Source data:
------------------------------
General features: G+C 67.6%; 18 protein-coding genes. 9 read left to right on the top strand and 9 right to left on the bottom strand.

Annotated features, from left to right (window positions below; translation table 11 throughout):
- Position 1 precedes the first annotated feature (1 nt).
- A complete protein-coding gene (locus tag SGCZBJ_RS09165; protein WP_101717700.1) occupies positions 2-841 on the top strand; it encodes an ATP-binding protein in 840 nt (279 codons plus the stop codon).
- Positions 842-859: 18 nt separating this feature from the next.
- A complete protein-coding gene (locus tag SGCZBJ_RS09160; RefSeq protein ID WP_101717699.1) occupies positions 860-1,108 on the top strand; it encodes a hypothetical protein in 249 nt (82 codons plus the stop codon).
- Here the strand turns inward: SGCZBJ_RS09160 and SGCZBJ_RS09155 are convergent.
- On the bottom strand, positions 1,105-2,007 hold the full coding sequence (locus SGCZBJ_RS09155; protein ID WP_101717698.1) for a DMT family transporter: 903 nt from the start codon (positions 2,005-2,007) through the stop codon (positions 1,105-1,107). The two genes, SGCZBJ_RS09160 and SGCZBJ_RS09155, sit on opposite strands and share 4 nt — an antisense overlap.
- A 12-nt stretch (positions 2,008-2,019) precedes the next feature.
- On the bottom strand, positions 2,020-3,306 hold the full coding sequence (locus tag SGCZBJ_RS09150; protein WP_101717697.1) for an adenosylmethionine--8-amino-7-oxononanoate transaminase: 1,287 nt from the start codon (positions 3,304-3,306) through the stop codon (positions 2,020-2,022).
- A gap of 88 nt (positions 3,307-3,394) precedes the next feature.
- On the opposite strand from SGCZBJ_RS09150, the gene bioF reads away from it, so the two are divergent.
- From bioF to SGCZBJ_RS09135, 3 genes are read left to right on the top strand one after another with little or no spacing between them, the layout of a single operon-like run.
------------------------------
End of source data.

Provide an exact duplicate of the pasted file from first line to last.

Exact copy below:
General features: G+C 67.6%; 18 protein-coding genes. 9 read left to right on the top strand and 9 right to left on the bottom strand.

Annotated features, from left to right (window positions below; translation table 11 throughout):
- Position 1 precedes the first annotated feature (1 nt).
- A complete protein-coding gene (locus tag SGCZBJ_RS09165; protein WP_101717700.1) occupies positions 2-841 on the top strand; it encodes an ATP-binding protein in 840 nt (279 codons plus the stop codon).
- Positions 842-859: 18 nt separating this feature from the next.
- A complete protein-coding gene (locus tag SGCZBJ_RS09160; RefSeq protein ID WP_101717699.1) occupies positions 860-1,108 on the top strand; it encodes a hypothetical protein in 249 nt (82 codons plus the stop codon).
- Here the strand turns inward: SGCZBJ_RS09160 and SGCZBJ_RS09155 are convergent.
- On the bottom strand, positions 1,105-2,007 hold the full coding sequence (locus SGCZBJ_RS09155; protein ID WP_101717698.1) for a DMT family transporter: 903 nt from the start codon (positions 2,005-2,007) through the stop codon (positions 1,105-1,107). The two genes, SGCZBJ_RS09160 and SGCZBJ_RS09155, sit on opposite strands and share 4 nt — an antisense overlap.
- A 12-nt stretch (positions 2,008-2,019) precedes the next feature.
- On the bottom strand, positions 2,020-3,306 hold the full coding sequence (locus tag SGCZBJ_RS09150; protein WP_101717697.1) for an adenosylmethionine--8-amino-7-oxononanoate transaminase: 1,287 nt from the start codon (positions 3,304-3,306) through the stop codon (positions 2,020-2,022).
- A gap of 88 nt (positions 3,307-3,394) precedes the next feature.
- On the opposite strand from SGCZBJ_RS09150, the gene bioF reads away from it, so the two are divergent.
- From bioF to SGCZBJ_RS09135, 3 genes are read left to right on the top strand one after another with little or no spacing between them, the layout of a single operon-like run.